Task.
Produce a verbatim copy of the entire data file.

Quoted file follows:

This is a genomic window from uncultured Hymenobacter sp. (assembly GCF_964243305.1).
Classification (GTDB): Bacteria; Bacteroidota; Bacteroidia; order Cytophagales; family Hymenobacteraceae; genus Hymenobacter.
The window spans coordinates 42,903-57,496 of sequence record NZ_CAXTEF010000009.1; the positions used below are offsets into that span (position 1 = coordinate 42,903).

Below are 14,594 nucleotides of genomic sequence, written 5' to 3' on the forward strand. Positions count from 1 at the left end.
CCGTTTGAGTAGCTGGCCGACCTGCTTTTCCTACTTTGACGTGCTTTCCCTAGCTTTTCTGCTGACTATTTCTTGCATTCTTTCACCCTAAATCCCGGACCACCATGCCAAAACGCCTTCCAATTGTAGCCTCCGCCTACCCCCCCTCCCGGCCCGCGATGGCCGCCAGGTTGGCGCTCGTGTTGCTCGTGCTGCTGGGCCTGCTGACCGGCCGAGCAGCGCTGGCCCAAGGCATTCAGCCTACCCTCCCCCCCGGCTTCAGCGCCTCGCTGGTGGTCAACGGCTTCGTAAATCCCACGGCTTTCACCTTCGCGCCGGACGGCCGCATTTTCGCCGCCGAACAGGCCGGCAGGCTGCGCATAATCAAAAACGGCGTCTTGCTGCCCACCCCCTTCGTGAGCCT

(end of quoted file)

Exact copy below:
This is a genomic window from uncultured Hymenobacter sp. (assembly GCF_964243305.1).
Classification (GTDB): Bacteria; Bacteroidota; Bacteroidia; order Cytophagales; family Hymenobacteraceae; genus Hymenobacter.
The window spans coordinates 42,903-57,496 of sequence record NZ_CAXTEF010000009.1; the positions used below are offsets into that span (position 1 = coordinate 42,903).

Below are 14,594 nucleotides of genomic sequence, written 5' to 3' on the forward strand. Positions count from 1 at the left end.
CCGTTTGAGTAGCTGGCCGACCTGCTTTTCCTACTTTGACGTGCTTTCCCTAGCTTTTCTGCTGACTATTTCTTGCATTCTTTCACCCTAAATCCCGGACCACCATGCCAAAACGCCTTCCAATTGTAGCCTCCGCCTACCCCCCCTCCCGGCCCGCGATGGCCGCCAGGTTGGCGCTCGTGTTGCTCGTGCTGCTGGGCCTGCTGACCGGCCGAGCAGCGCTGGCCCAAGGCATTCAGCCTACCCTCCCCCCCGGCTTCAGCGCCTCGCTGGTGGTCAACGGCTTCGTAAATCCCACGGCTTTCACCTTCGCGCCGGACGGCCGCATTTTCGCCGCCGAACAGGCCGGCAGGCTGCGCATAATCAAAAACGGCGTCTTGCTGCCCACCCCCTTCGTGAGCCT